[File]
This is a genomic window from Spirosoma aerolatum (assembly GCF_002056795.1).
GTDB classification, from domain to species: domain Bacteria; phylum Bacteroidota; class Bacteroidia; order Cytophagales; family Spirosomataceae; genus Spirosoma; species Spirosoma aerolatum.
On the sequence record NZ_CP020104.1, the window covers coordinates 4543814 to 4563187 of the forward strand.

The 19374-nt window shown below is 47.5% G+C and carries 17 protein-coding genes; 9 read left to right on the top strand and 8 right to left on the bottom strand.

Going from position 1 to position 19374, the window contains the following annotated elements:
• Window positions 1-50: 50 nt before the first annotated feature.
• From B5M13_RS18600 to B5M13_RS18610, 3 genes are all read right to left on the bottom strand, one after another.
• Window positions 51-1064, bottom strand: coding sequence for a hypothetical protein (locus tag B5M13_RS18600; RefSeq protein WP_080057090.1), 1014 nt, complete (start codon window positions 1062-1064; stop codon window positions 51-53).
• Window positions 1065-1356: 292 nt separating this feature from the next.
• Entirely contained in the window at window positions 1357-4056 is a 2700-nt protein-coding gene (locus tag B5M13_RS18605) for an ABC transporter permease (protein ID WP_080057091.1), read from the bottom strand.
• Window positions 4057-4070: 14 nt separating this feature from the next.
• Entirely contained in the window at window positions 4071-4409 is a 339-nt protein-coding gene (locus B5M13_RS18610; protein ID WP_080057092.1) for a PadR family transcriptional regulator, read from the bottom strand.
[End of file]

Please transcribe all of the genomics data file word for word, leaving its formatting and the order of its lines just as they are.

This is a genomic window from Spirosoma aerolatum (assembly GCF_002056795.1).
GTDB classification, from domain to species: domain Bacteria; phylum Bacteroidota; class Bacteroidia; order Cytophagales; family Spirosomataceae; genus Spirosoma; species Spirosoma aerolatum.
On the sequence record NZ_CP020104.1, the window covers coordinates 4543814 to 4563187 of the forward strand.

The 19374-nt window shown below is 47.5% G+C and carries 17 protein-coding genes; 9 read left to right on the top strand and 8 right to left on the bottom strand.

Going from position 1 to position 19374, the window contains the following annotated elements:
• Window positions 1-50: 50 nt before the first annotated feature.
• From B5M13_RS18600 to B5M13_RS18610, 3 genes are all read right to left on the bottom strand, one after another.
• Window positions 51-1064, bottom strand: coding sequence for a hypothetical protein (locus tag B5M13_RS18600; RefSeq protein WP_080057090.1), 1014 nt, complete (start codon window positions 1062-1064; stop codon window positions 51-53).
• Window positions 1065-1356: 292 nt separating this feature from the next.
• Entirely contained in the window at window positions 1357-4056 is a 2700-nt protein-coding gene (locus tag B5M13_RS18605) for an ABC transporter permease (protein ID WP_080057091.1), read from the bottom strand.
• Window positions 4057-4070: 14 nt separating this feature from the next.
• Entirely contained in the window at window positions 4071-4409 is a 339-nt protein-coding gene (locus B5M13_RS18610; protein ID WP_080057092.1) for a PadR family transcriptional regulator, read from the bottom strand.